Air Force holds 100th uniform board meeting

The 100th session of the Air Force Uniform Board is in session through April 28, 2017, to review ideas and recommendations submitted by Airmen in order to improve or change Air Force uniforms, wear policy and grooming standards. The board does not come up with its own ideas, but vets ideas submitted by Airmen. (U.S. Air Force photo by Kat Bailey)

The 100th session of the Air Force Uniform Board is in session through April 28, 2017, to review ideas and recommendations submitted by Airmen in order to improve or change Air Force uniforms, wear policy and grooming standards. The board does not come up with its own ideas, but vets ideas submitted by Airmen. (U.S. Air Force photo by Kat Bailey)

JOINT BASE SAN ANTONIO-RANDOLPH, Texas (AFNS) -- The 100th meeting of the Air Force Uniform Board convened this month to review ideas and recommendations submitted by Airmen in order to improve or change Air Force uniforms, wear policy and grooming standards.

The April 17-28 board session is also the Air Force’s third virtual uniform board, or VUB. Until 1994, boards were held quarterly. The board stood down from 1994 to 1999, and then held sessions as needed. Now, uniform boards typically convene every three to four years at the direction of the Air Force chief of staff.

“VUBs capitalize on technology and save temporary-duty expenses by providing board members access to board information at their home duty stations,” said Master Sgt. Larry Anderson, the NCO in charge of uniform board support. “Board members sign in, review the original suggestion and advisors’ inputs, discuss the suggestion with other board members via an open forum collaboration area and then cast their votes, automating what was once established as a face-to-face Air Force Uniform Board.”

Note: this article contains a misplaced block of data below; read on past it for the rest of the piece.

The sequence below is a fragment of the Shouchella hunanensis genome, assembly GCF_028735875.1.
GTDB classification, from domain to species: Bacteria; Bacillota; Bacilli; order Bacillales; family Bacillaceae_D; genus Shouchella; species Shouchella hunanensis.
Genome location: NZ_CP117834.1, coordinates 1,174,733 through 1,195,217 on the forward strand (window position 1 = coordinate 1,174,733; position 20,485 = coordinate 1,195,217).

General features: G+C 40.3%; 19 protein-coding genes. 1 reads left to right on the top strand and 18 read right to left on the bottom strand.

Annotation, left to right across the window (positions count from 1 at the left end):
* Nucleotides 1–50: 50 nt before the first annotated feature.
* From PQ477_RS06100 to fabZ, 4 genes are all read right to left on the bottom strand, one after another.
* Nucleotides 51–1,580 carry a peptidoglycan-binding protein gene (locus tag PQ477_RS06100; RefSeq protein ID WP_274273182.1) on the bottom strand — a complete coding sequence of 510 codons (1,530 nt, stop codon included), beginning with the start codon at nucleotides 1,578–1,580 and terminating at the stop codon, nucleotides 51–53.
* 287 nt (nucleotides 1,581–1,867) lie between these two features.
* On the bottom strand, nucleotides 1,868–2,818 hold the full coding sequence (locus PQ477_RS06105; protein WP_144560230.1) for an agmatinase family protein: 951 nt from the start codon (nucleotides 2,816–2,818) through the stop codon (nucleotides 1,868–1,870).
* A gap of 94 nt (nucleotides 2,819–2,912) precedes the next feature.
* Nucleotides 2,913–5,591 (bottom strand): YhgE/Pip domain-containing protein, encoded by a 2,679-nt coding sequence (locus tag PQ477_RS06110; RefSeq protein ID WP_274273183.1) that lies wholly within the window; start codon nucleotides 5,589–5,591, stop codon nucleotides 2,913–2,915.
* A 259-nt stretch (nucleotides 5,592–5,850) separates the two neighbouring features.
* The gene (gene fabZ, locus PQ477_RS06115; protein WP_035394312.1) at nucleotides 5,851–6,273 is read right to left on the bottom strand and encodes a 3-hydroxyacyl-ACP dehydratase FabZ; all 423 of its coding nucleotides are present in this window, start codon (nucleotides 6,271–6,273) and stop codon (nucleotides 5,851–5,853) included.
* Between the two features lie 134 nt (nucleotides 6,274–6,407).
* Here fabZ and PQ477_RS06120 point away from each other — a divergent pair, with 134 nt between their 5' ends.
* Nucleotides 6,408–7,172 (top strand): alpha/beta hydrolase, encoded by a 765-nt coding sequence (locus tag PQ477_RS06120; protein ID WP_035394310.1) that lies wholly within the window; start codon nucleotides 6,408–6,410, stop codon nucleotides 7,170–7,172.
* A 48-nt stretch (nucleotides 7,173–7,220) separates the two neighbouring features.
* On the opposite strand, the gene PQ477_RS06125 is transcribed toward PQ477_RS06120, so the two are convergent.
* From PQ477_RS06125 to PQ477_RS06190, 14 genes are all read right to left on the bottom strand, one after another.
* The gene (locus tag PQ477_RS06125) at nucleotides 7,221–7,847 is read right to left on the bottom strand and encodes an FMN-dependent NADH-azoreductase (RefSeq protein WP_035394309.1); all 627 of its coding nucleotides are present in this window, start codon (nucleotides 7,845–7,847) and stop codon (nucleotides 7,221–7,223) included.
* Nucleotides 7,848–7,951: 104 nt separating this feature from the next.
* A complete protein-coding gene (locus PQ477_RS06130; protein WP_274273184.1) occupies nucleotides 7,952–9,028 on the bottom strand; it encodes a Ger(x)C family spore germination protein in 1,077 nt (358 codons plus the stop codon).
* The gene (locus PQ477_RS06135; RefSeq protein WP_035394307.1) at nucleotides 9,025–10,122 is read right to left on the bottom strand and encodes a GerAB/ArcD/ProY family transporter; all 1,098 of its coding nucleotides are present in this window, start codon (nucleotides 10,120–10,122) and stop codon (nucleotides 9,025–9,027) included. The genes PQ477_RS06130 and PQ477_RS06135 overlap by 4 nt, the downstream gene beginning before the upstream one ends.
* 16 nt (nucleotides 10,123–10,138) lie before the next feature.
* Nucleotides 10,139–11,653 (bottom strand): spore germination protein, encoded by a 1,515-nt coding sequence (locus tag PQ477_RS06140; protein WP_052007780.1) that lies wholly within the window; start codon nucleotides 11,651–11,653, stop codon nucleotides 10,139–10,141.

The board allows direct uniform feedback from Total Force Airmen. Ideas are submitted from any level of the Air Force through uniform change requests via the Airmen Powered by Innovation link accessible through the Air Force Portal.

Uniform change requests include the recommended change and should incorporate rationale for the change.

“Any additional information describing the change is helpful for the decision makers,” Anderson said. “That includes the current item, the proposed item or change, expected benefits and any supporting documents or photos.”

The Dress and Personal Appearance office at the Pentagon, which runs the overall uniform board process, reviews the ideas to ensure the request hasn’t previously been addressed or processed. If a similar change is in progress, the newly-submitted request is returned to the submitter as a duplicate.

“Your idea might get disapproved to meet the uniform board because it’s such a good idea it’s already being researched or implemented,” Anderson said.

The remaining ideas are vetted and either moved forward for further review, or marked for disapproval. The rationale for notices of disapproval are provided to the office of the uniform board chairperson, the assistant vice chief of staff and director at Air Staff headquarters. If the disapprovals are confirmed, the submitter receives feedback on why.

The uniform change ideas that move forward are further reviewed by a group of board advisors, representatives of functional communities and members of the Uniform Enterprise Working Group, including the Army & Air Force Exchange Service and Natick Labs. They provide their organization’s position on the ideas that fall within their scope of work or operations.

“The advisors review inputs to determine if industrial and other domestic capabilities exist to support execution and make the recommendation a reality over time,” Anderson said.

Then it’s time for the VUB to vote. Voting members represent the functional communities on the Air Staff as well as each major command, and reflect Air Force demographics regarding gender, rank, race, etc. Board members recommend approval, disapproval or deferral for each uniform change request and make recommendations to the board chair and the chief master sergeant of the Air Force, the co-chair.

The Air Force chief of staff is the final approval authority and reviews the recommendations and makes the determination on what is approved, disapproved or deferred for further research.

“The approvals from the chief of staff automatically become requirements and then research and development or the drafting of policy changes begins,” Anderson said.

To submit suggestions for consideration by the Air Force Uniform Board, visit the Airmen Powered by Innovation page on the Air Force Portal. On the right side under “Search Ideas / Status of Your Ideas,” click the button marked “Submit Your Idea.”

For more information about Air Force personnel programs, go to myPers. Individuals who do not have a myPers account can request one by following these instructions.